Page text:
In order to acknowledge the academic achievement of students over the course of their high school careers at the annual graduation ceremony, the high school principal will designate a valedictorian and salutatorian. The valedictorian will be designated as the student who has earned the highest weighted cumulative grade point average at the conclusion of the third academic quarter of the senior year. The salutatorian will be designated as the student who has earned the next highest weighted cumulative grade point average at the conclusion of the third academic quarter of the senior year. For the purpose of making this designation, the weighted cumulative grade point averages will be calculated to the hundredths place.
Those students so designated as valedictorian and salutatorian, as well as any other student commencement speakers designated by the high school principal, will be provided with the opportunity to speak at their commencement ceremony, provided that they submit a written copy of their remarks for review by the high school principal and class advisor(s) at least two weeks in advance of the ceremony.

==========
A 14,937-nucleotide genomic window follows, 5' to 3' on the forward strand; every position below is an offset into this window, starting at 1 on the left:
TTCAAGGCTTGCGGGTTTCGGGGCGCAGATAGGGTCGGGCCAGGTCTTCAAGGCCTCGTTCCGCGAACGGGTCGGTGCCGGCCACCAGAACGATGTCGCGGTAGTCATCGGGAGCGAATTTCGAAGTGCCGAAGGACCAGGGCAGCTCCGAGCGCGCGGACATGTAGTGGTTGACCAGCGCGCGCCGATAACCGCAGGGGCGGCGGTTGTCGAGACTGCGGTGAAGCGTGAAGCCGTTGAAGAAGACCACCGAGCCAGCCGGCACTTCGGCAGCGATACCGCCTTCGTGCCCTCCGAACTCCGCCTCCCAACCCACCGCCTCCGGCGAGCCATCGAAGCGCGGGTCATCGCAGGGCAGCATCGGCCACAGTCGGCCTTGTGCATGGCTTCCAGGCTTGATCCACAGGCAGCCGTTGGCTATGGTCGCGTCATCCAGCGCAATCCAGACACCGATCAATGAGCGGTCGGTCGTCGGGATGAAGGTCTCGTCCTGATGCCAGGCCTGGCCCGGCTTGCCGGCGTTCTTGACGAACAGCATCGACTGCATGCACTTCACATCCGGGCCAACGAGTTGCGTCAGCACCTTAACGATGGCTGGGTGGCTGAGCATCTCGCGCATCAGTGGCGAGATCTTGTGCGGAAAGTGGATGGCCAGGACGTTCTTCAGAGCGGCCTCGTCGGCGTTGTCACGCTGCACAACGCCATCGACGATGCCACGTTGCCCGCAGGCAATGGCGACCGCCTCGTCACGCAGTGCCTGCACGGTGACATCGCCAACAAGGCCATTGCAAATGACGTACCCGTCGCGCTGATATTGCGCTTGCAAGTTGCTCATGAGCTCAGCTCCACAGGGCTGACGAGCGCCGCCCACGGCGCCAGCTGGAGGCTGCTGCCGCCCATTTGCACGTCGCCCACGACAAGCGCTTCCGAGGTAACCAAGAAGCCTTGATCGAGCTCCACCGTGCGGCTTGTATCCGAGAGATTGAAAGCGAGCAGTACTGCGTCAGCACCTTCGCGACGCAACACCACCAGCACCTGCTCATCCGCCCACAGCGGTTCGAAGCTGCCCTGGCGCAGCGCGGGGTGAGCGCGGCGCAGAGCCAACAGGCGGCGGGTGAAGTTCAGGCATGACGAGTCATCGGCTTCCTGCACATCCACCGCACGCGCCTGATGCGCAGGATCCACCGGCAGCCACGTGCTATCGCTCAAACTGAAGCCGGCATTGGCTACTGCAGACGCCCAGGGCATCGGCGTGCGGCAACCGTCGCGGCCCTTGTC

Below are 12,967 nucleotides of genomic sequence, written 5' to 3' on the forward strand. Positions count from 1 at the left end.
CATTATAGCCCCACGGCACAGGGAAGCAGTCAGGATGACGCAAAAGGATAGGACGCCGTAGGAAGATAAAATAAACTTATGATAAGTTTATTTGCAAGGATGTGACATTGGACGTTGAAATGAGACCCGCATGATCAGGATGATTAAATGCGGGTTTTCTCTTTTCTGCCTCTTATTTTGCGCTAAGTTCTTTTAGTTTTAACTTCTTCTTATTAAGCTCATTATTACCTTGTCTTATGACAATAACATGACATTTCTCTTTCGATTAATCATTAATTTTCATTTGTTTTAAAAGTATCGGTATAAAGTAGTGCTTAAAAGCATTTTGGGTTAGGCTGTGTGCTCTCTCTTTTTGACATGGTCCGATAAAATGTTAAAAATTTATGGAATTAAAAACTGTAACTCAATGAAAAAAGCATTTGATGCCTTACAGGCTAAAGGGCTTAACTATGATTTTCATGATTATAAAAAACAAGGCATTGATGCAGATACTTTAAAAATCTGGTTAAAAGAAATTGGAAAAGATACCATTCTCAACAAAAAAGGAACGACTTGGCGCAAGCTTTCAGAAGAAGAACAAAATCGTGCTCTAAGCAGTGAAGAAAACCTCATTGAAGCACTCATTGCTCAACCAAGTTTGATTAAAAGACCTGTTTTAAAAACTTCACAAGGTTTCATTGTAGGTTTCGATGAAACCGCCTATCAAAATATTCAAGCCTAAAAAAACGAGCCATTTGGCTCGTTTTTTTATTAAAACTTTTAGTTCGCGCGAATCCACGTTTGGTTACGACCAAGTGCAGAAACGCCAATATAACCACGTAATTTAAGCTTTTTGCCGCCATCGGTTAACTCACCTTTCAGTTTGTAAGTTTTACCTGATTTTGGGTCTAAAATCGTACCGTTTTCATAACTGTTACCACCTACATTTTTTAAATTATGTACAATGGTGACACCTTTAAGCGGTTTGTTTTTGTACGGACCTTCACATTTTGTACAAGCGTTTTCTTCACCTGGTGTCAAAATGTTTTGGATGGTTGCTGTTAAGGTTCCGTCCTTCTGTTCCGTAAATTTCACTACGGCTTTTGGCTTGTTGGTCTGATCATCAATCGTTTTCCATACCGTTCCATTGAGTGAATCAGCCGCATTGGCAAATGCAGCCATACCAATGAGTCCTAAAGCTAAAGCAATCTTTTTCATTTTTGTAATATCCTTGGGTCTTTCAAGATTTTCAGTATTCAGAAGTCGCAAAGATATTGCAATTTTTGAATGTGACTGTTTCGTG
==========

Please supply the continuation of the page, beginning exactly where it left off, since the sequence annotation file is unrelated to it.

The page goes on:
The high school principal and class advisor(s) will use the following guidelines in reviewing the graduation speech of each student commencement speaker: it must be grammatically correct; must not endanger the health, safety, or welfare of students; must not be libelous, vulgar, profane, or obscene; and must not threaten any person or group in the school or advocate action that would bring about discrimination on the basis of race, religion, age, disability, gender, marital status, national origin, or other discriminatory basis.
While the salutatorian and valedictorian, as well as other designated student commencement speakers, have a great deal of latitude in what they may say in their commencement addresses, the Board of Education urges them to consider in advance the appropriateness of their intended remarks and the potential effect of those remarks on their classmates, their parents, and their family. The Board does not wish to engender ill will in the community that might result, whether intentionally or unintentionally, from the remarks delivered by the graduation speakers.